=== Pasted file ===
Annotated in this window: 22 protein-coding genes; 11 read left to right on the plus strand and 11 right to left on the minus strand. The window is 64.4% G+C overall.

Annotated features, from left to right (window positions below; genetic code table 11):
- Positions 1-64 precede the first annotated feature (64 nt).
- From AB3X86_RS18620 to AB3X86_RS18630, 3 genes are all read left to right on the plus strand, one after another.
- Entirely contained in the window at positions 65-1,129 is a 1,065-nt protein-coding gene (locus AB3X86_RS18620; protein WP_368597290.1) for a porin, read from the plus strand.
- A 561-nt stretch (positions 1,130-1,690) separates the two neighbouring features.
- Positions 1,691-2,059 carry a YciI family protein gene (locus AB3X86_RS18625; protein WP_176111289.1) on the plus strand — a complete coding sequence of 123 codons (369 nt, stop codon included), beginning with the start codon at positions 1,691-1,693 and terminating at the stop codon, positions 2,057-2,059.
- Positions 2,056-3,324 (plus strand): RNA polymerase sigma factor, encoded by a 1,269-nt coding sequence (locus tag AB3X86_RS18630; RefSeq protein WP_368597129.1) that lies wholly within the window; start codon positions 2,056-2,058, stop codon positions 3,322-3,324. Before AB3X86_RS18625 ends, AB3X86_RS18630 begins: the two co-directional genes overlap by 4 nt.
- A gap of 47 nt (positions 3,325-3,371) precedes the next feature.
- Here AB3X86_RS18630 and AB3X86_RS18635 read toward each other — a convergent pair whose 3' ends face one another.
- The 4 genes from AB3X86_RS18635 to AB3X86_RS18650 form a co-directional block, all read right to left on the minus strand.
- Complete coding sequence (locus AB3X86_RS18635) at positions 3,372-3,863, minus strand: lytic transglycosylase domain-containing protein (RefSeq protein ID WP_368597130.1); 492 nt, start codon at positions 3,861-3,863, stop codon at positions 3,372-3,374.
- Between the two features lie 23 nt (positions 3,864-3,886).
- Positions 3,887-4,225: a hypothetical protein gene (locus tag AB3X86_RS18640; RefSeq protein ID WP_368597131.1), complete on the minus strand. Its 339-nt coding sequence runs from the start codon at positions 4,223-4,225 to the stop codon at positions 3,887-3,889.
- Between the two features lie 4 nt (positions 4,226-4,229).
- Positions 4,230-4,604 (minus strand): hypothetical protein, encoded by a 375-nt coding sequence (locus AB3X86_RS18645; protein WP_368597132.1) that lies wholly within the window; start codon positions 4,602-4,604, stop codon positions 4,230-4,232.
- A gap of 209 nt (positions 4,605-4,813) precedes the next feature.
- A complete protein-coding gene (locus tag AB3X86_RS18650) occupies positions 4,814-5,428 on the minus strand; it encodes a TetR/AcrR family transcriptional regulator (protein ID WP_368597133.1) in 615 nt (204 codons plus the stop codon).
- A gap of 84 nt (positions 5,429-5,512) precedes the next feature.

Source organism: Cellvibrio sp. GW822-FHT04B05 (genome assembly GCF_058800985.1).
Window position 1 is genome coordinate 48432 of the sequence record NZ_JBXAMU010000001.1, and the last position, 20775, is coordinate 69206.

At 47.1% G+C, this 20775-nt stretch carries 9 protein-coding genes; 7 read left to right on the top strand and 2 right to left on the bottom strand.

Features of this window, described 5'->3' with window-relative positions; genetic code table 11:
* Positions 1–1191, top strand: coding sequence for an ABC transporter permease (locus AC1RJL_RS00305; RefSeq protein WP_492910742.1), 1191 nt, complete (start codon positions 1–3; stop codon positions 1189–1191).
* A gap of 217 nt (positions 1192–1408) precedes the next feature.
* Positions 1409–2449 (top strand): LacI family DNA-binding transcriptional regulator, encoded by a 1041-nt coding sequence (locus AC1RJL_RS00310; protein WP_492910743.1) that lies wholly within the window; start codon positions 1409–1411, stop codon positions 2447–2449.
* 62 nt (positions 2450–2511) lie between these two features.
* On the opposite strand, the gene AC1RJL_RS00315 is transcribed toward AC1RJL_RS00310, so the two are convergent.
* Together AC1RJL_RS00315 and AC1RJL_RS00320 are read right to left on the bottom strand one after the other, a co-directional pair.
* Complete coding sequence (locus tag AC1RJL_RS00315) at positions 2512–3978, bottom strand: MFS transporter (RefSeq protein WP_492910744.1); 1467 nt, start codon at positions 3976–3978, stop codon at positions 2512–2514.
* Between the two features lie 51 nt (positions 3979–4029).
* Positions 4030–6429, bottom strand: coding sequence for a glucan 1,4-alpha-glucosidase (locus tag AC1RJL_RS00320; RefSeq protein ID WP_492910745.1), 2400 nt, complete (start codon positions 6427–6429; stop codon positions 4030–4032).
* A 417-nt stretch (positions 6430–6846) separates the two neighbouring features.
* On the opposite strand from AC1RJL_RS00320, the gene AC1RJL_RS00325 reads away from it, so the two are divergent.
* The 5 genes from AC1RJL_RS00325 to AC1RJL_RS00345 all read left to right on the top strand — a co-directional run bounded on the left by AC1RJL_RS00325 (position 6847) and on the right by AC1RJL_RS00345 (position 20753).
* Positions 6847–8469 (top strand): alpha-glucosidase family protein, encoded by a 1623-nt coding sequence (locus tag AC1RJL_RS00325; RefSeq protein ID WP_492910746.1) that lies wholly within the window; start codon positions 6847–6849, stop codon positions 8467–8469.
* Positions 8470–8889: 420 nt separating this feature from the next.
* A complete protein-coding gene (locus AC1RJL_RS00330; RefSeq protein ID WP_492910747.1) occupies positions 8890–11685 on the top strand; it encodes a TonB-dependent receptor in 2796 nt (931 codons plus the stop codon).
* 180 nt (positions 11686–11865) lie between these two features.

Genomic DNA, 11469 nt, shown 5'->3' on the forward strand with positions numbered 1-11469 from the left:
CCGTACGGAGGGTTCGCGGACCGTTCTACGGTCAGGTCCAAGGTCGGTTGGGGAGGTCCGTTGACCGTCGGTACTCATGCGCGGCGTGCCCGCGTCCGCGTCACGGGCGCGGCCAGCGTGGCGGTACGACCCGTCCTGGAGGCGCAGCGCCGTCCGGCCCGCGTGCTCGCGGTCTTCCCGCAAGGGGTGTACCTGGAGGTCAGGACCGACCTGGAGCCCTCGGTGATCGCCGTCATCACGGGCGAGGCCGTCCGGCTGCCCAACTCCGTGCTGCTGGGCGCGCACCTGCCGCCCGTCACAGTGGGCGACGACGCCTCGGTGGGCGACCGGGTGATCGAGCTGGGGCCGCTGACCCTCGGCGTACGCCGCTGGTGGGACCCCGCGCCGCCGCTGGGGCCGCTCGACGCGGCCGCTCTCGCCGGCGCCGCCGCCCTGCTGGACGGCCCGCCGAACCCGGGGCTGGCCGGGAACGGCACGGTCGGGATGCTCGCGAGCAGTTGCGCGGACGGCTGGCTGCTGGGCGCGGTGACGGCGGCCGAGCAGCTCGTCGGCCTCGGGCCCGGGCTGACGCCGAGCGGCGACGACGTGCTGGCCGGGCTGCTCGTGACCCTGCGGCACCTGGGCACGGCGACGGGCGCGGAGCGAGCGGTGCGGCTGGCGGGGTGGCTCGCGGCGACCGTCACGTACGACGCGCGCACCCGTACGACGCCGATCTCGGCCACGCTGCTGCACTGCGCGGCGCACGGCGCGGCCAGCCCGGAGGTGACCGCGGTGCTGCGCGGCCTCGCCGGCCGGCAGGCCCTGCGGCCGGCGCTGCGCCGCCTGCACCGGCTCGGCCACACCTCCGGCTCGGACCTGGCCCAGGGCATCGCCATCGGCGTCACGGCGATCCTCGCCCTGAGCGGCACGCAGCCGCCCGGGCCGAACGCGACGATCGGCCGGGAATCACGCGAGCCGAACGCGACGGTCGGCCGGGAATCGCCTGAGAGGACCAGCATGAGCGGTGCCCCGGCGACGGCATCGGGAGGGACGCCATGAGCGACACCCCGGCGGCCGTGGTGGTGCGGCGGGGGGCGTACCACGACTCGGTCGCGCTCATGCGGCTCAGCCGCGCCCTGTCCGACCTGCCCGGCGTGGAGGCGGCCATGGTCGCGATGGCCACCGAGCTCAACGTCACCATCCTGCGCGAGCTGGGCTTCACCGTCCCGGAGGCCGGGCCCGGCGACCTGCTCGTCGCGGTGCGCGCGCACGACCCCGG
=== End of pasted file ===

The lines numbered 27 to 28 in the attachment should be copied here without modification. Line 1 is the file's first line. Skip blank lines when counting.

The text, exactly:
* 62 nt (positions 2450–2511) lie between these two features.
* On the opposite strand, the gene AC1RJL_RS00315 is transcribed toward AC1RJL_RS00310, so the two are convergent.